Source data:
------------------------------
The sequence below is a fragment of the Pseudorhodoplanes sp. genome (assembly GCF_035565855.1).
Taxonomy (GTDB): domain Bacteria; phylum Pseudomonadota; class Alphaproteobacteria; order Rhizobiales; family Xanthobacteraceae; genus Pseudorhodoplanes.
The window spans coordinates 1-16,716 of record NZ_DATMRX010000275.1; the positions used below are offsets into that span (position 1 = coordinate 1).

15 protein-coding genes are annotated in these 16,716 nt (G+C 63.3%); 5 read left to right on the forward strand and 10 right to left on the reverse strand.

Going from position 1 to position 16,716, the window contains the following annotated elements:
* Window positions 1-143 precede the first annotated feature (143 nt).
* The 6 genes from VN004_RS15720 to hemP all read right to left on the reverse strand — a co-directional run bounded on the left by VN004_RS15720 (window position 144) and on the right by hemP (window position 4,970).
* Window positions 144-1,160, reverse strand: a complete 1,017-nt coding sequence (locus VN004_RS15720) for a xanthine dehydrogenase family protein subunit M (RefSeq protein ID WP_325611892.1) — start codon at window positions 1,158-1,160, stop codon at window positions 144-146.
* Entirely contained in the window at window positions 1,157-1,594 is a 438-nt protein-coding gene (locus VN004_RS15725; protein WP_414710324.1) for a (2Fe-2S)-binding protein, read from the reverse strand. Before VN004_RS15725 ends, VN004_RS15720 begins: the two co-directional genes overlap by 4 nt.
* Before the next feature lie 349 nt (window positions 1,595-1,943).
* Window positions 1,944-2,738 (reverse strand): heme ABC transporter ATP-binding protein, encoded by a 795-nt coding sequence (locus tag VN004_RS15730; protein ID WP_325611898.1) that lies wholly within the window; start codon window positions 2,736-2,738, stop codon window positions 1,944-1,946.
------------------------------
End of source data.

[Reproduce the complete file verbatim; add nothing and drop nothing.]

The sequence below is a fragment of the Pseudorhodoplanes sp. genome (assembly GCF_035565855.1).
Taxonomy (GTDB): domain Bacteria; phylum Pseudomonadota; class Alphaproteobacteria; order Rhizobiales; family Xanthobacteraceae; genus Pseudorhodoplanes.
The window spans coordinates 1-16,716 of record NZ_DATMRX010000275.1; the positions used below are offsets into that span (position 1 = coordinate 1).

15 protein-coding genes are annotated in these 16,716 nt (G+C 63.3%); 5 read left to right on the forward strand and 10 right to left on the reverse strand.

Going from position 1 to position 16,716, the window contains the following annotated elements:
* Window positions 1-143 precede the first annotated feature (143 nt).
* The 6 genes from VN004_RS15720 to hemP all read right to left on the reverse strand — a co-directional run bounded on the left by VN004_RS15720 (window position 144) and on the right by hemP (window position 4,970).
* Window positions 144-1,160, reverse strand: a complete 1,017-nt coding sequence (locus VN004_RS15720) for a xanthine dehydrogenase family protein subunit M (RefSeq protein ID WP_325611892.1) — start codon at window positions 1,158-1,160, stop codon at window positions 144-146.
* Entirely contained in the window at window positions 1,157-1,594 is a 438-nt protein-coding gene (locus VN004_RS15725; protein WP_414710324.1) for a (2Fe-2S)-binding protein, read from the reverse strand. Before VN004_RS15725 ends, VN004_RS15720 begins: the two co-directional genes overlap by 4 nt.
* Before the next feature lie 349 nt (window positions 1,595-1,943).
* Window positions 1,944-2,738 (reverse strand): heme ABC transporter ATP-binding protein, encoded by a 795-nt coding sequence (locus tag VN004_RS15730; protein ID WP_325611898.1) that lies wholly within the window; start codon window positions 2,736-2,738, stop codon window positions 1,944-1,946.